Written answers

Thursday, 5 March 2020

Department of Finance

Motor Insurance Costs

Photo of Michael McGrathMichael McGrath (Cork South Central, Fianna Fail)
Link to this: Individually | In context | Oireachtas source

65. To ask the Minister for Finance if his attention has been drawn to the fact that certain taxi drivers are receiving insurance quotations for their vehicle that are more than double the quotations being received from other insurance providers; the reason such a large discrepancy can exist; and if he will make a statement on the matter. [2564/20]

Photo of Paschal DonohoePaschal Donohoe (Dublin Central, Fine Gael)
Link to this: Individually | In context | Oireachtas source

At the outset the Deputy should note that neither I, as Minister for Finance, nor the Central Bank of Ireland can interfere in the provision or pricing of insurance products or have the power to direct insurance companies to provide cover to specific individuals or businesses.  This position is reinforced by the EU framework for insurance (the Solvency II Directive) which expressly prohibits Member States from doing so.

Having said that, in terms of the insurance market and pricing, my Department has been previously advised that insurers, in making their individual decisions on whether to offer cover and what terms to apply, will use a combination of rating factors, which include the age of the vehicle, as well as the type of vehicle, the age of the driver, the relevant driving experience, the claims record, the number of drivers, the requirement to use telematics technology, and how the car is used.  Insurers do not all use the same combination of rating factors, and as a result prices and availability of cover varies across the market.  In addition, insurers will price in accordance with their own past claims experience overall.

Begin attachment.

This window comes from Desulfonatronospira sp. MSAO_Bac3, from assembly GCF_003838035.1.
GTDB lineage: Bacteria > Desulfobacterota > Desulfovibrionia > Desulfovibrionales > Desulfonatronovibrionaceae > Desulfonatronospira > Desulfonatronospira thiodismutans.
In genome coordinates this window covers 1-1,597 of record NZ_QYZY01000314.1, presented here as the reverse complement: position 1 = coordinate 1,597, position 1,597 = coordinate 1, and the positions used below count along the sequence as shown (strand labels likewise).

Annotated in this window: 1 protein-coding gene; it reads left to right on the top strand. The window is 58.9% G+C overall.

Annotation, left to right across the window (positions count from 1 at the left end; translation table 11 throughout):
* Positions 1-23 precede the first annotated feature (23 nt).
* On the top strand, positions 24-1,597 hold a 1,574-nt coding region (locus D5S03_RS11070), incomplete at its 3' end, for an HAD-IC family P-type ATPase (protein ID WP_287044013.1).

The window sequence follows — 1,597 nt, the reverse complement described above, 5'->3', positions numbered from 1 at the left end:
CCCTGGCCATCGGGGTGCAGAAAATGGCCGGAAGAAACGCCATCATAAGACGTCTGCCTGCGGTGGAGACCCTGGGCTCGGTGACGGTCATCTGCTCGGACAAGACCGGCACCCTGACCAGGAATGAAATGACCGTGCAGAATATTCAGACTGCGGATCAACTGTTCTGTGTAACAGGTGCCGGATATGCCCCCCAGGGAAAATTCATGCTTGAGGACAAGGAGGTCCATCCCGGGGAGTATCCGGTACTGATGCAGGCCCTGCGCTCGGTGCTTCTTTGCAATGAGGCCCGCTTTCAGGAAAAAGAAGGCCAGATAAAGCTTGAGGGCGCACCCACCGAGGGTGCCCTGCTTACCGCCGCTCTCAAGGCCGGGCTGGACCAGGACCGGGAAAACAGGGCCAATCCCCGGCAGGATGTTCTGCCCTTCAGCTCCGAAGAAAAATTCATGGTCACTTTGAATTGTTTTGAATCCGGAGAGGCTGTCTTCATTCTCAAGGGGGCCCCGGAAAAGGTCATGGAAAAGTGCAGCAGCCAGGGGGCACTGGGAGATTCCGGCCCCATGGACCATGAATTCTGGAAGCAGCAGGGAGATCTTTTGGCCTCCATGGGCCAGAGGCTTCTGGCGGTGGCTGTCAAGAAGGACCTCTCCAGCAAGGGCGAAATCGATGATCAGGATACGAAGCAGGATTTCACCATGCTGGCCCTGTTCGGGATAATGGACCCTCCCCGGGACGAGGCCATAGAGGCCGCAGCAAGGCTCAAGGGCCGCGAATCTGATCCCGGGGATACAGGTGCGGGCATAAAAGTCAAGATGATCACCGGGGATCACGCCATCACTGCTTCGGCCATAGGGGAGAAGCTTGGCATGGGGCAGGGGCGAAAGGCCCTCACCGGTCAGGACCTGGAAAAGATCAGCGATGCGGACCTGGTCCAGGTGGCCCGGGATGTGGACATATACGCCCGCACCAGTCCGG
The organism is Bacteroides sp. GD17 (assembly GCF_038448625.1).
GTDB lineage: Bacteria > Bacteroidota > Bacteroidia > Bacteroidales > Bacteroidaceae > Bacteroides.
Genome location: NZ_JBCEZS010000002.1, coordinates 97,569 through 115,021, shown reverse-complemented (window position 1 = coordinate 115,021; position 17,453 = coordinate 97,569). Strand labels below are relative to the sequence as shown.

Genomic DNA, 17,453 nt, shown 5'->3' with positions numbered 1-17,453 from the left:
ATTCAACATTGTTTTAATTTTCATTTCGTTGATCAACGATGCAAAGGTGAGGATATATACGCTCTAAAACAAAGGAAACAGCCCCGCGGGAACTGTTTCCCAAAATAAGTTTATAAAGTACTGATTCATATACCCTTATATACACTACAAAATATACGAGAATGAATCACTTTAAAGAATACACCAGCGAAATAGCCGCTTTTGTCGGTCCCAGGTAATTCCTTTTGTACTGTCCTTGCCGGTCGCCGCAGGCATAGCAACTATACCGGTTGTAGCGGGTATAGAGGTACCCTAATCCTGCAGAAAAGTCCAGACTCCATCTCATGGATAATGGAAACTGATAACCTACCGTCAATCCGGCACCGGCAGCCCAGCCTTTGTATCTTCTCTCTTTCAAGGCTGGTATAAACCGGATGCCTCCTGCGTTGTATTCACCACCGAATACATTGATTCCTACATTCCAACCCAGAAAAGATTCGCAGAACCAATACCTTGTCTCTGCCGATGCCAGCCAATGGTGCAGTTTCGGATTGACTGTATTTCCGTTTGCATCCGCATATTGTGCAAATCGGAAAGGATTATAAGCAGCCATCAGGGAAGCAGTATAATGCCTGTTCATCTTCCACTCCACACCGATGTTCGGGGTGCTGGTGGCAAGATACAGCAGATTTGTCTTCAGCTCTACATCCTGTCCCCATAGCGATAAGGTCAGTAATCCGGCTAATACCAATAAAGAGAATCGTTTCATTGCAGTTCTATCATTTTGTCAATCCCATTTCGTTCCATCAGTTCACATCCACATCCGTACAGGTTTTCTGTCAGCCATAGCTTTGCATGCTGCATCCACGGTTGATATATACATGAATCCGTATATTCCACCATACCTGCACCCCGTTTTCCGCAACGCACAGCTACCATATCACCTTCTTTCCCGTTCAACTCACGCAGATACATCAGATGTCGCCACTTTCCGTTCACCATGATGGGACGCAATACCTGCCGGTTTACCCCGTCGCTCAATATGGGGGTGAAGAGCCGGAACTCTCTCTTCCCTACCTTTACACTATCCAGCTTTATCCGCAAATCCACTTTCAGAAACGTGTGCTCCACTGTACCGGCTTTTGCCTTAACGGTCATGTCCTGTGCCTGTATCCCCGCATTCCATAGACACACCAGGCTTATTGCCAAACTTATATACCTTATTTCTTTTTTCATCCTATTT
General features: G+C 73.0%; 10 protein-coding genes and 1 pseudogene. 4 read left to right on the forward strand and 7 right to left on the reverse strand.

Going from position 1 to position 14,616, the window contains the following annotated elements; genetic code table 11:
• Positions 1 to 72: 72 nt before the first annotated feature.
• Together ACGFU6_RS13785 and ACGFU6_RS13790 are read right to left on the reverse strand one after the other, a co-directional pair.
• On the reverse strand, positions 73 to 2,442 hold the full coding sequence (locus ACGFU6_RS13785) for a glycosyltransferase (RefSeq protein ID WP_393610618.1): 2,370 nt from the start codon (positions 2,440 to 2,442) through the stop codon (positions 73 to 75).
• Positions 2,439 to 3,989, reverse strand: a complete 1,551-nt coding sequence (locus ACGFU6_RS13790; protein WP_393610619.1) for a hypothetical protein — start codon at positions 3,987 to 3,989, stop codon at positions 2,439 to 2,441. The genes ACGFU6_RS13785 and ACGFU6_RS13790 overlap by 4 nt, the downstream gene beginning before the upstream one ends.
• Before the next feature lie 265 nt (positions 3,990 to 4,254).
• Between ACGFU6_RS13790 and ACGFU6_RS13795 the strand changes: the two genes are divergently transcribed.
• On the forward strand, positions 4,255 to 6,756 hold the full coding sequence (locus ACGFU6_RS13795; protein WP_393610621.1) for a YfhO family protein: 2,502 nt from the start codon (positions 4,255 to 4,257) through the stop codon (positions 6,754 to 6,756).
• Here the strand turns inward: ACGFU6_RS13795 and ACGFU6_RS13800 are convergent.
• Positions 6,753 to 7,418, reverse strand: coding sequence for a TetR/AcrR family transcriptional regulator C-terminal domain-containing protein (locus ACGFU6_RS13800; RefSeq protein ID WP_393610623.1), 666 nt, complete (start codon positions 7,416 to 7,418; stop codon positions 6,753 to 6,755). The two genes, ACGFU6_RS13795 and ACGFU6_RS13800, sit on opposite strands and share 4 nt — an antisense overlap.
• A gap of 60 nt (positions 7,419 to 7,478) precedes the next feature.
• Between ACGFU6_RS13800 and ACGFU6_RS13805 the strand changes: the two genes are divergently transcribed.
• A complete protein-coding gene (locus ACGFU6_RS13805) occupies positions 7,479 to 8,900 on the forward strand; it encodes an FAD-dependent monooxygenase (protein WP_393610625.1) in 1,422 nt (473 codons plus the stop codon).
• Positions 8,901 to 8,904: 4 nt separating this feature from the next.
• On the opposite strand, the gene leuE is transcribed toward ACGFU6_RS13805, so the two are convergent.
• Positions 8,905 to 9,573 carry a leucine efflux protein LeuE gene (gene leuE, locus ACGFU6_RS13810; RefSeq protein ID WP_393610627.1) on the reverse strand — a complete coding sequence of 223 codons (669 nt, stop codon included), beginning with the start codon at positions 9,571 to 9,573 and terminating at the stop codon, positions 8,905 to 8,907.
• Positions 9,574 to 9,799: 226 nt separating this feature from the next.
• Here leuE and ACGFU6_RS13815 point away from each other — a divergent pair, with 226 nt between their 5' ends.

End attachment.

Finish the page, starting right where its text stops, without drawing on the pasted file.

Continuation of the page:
In the case of taxi drivers, I understand that insurers take into account the nature of the taxi business, which involves driving for hire or reward extensively and in their view this has a much higher risk of injury claims from passengers and other road-users as a result.

It should also be noted that the number of taxi and hackney drivers utilising the Insurance Ireland Declined Cases Agreement fell from 375 in 2016 to 205 in 2019, which suggests increased stability in the market and greater availability of insurance for drivers.

Finally, this particular price differential highlighted by the Deputy reinforces the importance of businesses and consumers shopping around for the best value insurance product.


No comments

Log in or join to post a public comment.